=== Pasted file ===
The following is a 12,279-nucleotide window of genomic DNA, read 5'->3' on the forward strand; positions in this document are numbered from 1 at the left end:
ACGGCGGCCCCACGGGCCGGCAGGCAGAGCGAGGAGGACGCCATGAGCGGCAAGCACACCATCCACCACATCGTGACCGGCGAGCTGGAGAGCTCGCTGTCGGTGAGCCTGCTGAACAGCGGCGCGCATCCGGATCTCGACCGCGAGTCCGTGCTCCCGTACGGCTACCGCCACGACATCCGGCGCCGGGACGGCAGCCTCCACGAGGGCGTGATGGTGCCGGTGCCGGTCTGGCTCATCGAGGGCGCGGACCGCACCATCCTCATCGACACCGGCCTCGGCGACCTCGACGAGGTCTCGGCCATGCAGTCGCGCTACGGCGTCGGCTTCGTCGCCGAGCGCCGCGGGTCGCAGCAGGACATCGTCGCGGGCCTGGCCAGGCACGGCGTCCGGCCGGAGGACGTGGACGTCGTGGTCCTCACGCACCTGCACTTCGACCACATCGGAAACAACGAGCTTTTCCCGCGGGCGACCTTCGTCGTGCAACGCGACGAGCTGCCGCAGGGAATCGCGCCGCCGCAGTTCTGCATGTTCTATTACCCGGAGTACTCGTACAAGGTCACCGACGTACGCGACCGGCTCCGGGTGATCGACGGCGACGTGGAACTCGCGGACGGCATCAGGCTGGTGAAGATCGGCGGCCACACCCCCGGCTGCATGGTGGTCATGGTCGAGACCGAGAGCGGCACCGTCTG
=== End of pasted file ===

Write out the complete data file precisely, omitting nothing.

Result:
The following is a 12,279-nucleotide window of genomic DNA, read 5'->3' on the forward strand; positions in this document are numbered from 1 at the left end:
ACGGCGGCCCCACGGGCCGGCAGGCAGAGCGAGGAGGACGCCATGAGCGGCAAGCACACCATCCACCACATCGTGACCGGCGAGCTGGAGAGCTCGCTGTCGGTGAGCCTGCTGAACAGCGGCGCGCATCCGGATCTCGACCGCGAGTCCGTGCTCCCGTACGGCTACCGCCACGACATCCGGCGCCGGGACGGCAGCCTCCACGAGGGCGTGATGGTGCCGGTGCCGGTCTGGCTCATCGAGGGCGCGGACCGCACCATCCTCATCGACACCGGCCTCGGCGACCTCGACGAGGTCTCGGCCATGCAGTCGCGCTACGGCGTCGGCTTCGTCGCCGAGCGCCGCGGGTCGCAGCAGGACATCGTCGCGGGCCTGGCCAGGCACGGCGTCCGGCCGGAGGACGTGGACGTCGTGGTCCTCACGCACCTGCACTTCGACCACATCGGAAACAACGAGCTTTTCCCGCGGGCGACCTTCGTCGTGCAACGCGACGAGCTGCCGCAGGGAATCGCGCCGCCGCAGTTCTGCATGTTCTATTACCCGGAGTACTCGTACAAGGTCACCGACGTACGCGACCGGCTCCGGGTGATCGACGGCGACGTGGAACTCGCGGACGGCATCAGGCTGGTGAAGATCGGCGGCCACACCCCCGGCTGCATGGTGGTCATGGTCGAGACCGAGAGCGGCACCGTCTG